In the rest of the tweets, the data confirms the underrepresentation of women in the majority of the different sports, especially if we contrast the data of the international achievements of female athletes and women’s teams. Coverage of the women depends on the sport they engage in and not on the accomplishments in the sport; in sports such as badminton, karate, weight lifting, cannoning, handball and water polo, Spanish female athletes who are world-class sports figures are made invisible [45,46]. It is the communication media themselves that offer a masculine and elitist vision focused on a reduced number of sports [40,43], where only on a few occasions do they report on other socially accepted feminine sports that are not, for example, swimming or athletics [47]. According to the data obtained, women stand out as the subject of the tweets in comparison to men only in those on swimming, where 92.86% are about women (V = 0.403).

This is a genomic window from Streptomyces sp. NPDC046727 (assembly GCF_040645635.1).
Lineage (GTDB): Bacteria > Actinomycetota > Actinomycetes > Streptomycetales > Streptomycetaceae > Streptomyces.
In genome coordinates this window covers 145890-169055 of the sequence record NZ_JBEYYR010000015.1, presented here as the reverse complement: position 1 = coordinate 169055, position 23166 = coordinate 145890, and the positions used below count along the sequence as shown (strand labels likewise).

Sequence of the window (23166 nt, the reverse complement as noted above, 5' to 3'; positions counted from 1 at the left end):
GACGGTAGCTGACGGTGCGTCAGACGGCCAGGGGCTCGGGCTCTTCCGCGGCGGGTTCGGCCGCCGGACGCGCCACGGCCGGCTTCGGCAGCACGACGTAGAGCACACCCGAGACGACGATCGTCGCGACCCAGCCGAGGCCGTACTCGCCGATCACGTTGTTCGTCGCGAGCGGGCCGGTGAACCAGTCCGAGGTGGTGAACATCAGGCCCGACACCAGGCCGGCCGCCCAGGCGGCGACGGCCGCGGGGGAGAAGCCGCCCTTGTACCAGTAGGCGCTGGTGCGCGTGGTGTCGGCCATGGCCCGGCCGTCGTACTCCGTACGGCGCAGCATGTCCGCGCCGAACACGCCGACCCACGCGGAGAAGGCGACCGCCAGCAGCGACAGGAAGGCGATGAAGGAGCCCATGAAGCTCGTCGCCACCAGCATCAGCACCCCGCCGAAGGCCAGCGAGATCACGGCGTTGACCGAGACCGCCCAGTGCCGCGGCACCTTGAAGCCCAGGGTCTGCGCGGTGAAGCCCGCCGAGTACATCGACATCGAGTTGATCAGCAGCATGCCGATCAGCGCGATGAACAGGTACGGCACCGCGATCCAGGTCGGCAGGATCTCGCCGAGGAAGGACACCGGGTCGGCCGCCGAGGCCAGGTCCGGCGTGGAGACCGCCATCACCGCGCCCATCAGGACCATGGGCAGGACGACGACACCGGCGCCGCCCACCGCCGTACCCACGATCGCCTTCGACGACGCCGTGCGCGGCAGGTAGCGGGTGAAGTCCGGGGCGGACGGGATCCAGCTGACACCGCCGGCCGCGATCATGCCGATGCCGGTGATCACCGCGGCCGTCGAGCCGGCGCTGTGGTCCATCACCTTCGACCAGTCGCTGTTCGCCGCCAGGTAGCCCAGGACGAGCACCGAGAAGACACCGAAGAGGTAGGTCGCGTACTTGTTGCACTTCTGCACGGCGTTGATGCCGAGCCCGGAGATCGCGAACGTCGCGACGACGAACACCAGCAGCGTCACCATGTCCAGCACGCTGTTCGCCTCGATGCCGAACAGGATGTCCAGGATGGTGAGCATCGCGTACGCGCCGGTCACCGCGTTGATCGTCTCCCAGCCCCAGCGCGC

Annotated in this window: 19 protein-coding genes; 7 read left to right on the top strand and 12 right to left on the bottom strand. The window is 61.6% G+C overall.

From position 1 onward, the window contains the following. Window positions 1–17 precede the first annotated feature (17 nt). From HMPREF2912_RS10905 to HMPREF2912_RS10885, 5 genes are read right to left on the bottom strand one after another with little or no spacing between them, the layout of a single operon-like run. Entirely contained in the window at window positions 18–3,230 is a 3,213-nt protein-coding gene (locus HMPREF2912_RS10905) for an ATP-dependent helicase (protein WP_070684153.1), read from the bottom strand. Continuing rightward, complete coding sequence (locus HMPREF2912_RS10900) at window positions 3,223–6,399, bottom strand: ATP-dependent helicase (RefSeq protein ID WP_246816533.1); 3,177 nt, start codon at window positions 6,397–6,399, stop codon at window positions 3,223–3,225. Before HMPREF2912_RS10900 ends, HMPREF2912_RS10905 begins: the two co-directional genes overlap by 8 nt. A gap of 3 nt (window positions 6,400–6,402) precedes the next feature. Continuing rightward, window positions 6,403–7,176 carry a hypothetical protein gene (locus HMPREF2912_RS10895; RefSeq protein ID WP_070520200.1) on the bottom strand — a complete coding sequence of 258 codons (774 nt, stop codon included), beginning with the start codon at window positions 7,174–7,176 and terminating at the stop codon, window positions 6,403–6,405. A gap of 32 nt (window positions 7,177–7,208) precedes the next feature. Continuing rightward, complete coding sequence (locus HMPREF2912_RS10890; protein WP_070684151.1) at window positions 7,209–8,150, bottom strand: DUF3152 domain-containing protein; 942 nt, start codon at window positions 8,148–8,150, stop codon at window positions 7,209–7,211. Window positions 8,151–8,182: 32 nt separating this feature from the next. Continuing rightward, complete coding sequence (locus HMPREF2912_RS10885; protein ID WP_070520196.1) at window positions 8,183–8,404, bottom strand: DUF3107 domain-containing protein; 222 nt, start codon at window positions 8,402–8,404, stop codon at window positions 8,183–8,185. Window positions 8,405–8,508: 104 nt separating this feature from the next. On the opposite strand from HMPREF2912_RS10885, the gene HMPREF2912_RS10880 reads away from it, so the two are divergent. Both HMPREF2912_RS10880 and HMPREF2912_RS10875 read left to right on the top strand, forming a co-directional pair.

Not all the media behave the same in the Twitter accounts. The relationships between the variables “gender represented” and “media” and “women’s profile” and “media” were confirmed, but this does not mean that any of them are exemplary in this sense. For example, @ElPaís_Deportes, although it does not publish any information on women non-athletes, barely reports at all on sports women, and as such does not help to create female athlete role models; it is purely male-dominated news and information. Another example is the opposite case, @MundoDeportivo, which is the account that publishes most on women, but it also is the media that publishes most about female athletes and non-athletes, fomenting a stereotyped vision of women.